But cracking eggs, that is the cool part. (I humbly offer a scene from my favorite movie of all time on the subject. During high school, I baked the shit out of things so I could master this skill.)
And it’s true: the egg is the most fun part of baking from a mix. Here, you think, this is where the actually chef-ery comes in.
Here I am accomplishing a necessary task to finish the cooking puzzle. Without my involvement: nothing.
You don’t put the jigsaw together to see the picture on the front of the box, not totally. You do it because you like finding the way the different pieces fit together. You want to know that you accomplished that, without help. You don’t add an egg to your blueberry and deliciousness muffins because you are, by cooking law, mandated to do so. You do it because adding the egg is the kickass part of baking, and, handy as that mix is, there is no way it is adding a physical egg in for you. You need to do something or you won’t finish the puzzle.
For the same reason, you don’t read a book to know where the characters go. Not totally. You want to be able to predict what’s happening, compare and contrast the sad eleven-year-old who lives in the cupboard under the stairs with the seventeen-year-old wizard who walks willingly to his own death. You want the motions of characters to make sense in your own head, and for that, you as a reader have to work. You want to know how that box of tiny pieces became that picture of a fjord, so you build the puzzle. You want to help make the mix into something greater than a powder, so you add an egg. You want to see what it took for the scaredy-cat dope to finally do something brave, so you analyze his actions through the story and track how he changes as a character.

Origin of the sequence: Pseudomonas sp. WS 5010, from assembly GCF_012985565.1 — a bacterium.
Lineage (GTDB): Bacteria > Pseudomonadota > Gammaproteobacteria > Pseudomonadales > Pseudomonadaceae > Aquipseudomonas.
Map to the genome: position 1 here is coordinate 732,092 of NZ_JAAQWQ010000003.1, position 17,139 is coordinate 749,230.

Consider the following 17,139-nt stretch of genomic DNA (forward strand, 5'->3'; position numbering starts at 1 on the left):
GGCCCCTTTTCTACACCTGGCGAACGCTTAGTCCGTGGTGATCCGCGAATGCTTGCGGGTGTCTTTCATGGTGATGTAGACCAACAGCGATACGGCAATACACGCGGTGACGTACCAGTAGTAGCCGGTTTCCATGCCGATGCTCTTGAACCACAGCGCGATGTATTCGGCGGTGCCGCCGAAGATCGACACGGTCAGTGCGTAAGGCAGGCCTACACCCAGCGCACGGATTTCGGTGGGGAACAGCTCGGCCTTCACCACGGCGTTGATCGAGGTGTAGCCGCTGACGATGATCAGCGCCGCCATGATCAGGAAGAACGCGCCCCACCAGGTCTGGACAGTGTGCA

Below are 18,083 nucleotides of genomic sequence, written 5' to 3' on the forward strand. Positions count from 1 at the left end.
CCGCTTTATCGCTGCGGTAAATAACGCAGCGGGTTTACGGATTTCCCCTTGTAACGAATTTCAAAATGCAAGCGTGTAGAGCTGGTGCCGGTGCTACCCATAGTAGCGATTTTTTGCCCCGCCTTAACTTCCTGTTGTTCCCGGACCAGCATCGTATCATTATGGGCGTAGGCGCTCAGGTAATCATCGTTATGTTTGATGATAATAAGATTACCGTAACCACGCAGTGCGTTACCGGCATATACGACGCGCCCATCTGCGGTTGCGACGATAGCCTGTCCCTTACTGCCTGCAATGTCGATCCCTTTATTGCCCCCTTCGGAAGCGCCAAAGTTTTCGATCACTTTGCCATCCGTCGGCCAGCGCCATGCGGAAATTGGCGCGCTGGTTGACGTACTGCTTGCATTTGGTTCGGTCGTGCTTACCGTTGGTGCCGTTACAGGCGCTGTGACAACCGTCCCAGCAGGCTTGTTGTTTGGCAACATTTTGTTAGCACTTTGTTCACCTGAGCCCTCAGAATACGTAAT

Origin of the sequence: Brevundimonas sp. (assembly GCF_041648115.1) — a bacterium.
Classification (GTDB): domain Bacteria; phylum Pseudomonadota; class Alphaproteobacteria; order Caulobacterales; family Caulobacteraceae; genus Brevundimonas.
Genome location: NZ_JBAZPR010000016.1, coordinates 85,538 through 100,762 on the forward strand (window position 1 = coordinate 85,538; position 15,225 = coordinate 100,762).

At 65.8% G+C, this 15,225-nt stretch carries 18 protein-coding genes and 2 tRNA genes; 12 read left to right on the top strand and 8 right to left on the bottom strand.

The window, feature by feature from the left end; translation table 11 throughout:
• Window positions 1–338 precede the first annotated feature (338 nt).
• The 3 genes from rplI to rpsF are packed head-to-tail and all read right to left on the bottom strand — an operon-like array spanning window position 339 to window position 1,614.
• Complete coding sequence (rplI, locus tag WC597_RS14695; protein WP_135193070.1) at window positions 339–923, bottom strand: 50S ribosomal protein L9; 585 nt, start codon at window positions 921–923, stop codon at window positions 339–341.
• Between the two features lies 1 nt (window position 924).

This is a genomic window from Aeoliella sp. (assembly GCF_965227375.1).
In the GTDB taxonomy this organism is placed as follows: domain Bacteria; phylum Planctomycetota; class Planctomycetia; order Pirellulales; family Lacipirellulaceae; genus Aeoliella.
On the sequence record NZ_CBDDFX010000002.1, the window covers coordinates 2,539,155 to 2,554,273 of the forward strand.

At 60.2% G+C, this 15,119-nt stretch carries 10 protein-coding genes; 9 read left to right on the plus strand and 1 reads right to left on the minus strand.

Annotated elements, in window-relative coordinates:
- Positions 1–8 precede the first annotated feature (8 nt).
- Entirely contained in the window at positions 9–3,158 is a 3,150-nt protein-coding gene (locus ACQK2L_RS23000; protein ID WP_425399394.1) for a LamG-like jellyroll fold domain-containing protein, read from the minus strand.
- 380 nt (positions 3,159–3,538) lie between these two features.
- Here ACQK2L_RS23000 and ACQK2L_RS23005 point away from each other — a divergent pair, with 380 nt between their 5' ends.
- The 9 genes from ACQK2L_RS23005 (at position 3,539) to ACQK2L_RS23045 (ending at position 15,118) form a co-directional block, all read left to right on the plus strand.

As a writer, you’re on the flip side: you are a designer of puzzles.
When you show things, you lay out all the pieces for your readers, and you leave it to them to construct the logical chain. With showing, you tell them hold to onto their apron and grab an egg because this puzzle is going to take more than searching google for pictures of fjords to solve.
When you show, you get your reader involved. And that, really, is what a reader is asking you to do.
Writing is tricky, because as puzzlesmith, your job is to make the reader believe you at every step, building a logical chain of actions and reactions that step the character through growth. You don’t want to tell the reader things because that’s the equivalent of jumping up and down saying “this is true!” without giving us a reason why.
I love math and writing equally, because to me, writing a story and writing a proof are the same thing. In each field, the goal is to lead the reader to the truth and make them draw the conclusions you’re gunning for.
The difference is that when you write a story, you want to make the reader think that did that all by themselves.